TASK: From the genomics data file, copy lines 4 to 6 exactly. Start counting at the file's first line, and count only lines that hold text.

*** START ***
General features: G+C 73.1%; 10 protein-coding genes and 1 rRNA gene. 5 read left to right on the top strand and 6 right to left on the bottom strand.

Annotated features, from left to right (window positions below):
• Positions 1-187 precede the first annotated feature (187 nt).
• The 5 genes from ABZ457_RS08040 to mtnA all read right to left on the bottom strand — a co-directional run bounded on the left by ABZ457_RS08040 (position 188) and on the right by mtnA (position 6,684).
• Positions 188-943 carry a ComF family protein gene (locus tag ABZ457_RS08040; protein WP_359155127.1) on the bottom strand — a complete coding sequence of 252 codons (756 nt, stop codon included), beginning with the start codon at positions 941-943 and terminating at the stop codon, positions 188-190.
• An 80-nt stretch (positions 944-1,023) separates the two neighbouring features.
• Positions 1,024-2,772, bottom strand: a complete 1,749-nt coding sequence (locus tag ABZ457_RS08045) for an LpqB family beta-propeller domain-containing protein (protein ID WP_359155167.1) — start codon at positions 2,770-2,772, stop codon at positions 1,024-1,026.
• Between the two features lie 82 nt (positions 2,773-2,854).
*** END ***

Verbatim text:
• The 5 genes from ABZ457_RS08040 to mtnA all read right to left on the bottom strand — a co-directional run bounded on the left by ABZ457_RS08040 (position 188) and on the right by mtnA (position 6,684).
• Positions 188-943 carry a ComF family protein gene (locus tag ABZ457_RS08040; protein WP_359155127.1) on the bottom strand — a complete coding sequence of 252 codons (756 nt, stop codon included), beginning with the start codon at positions 941-943 and terminating at the stop codon, positions 188-190.
• An 80-nt stretch (positions 944-1,023) separates the two neighbouring features.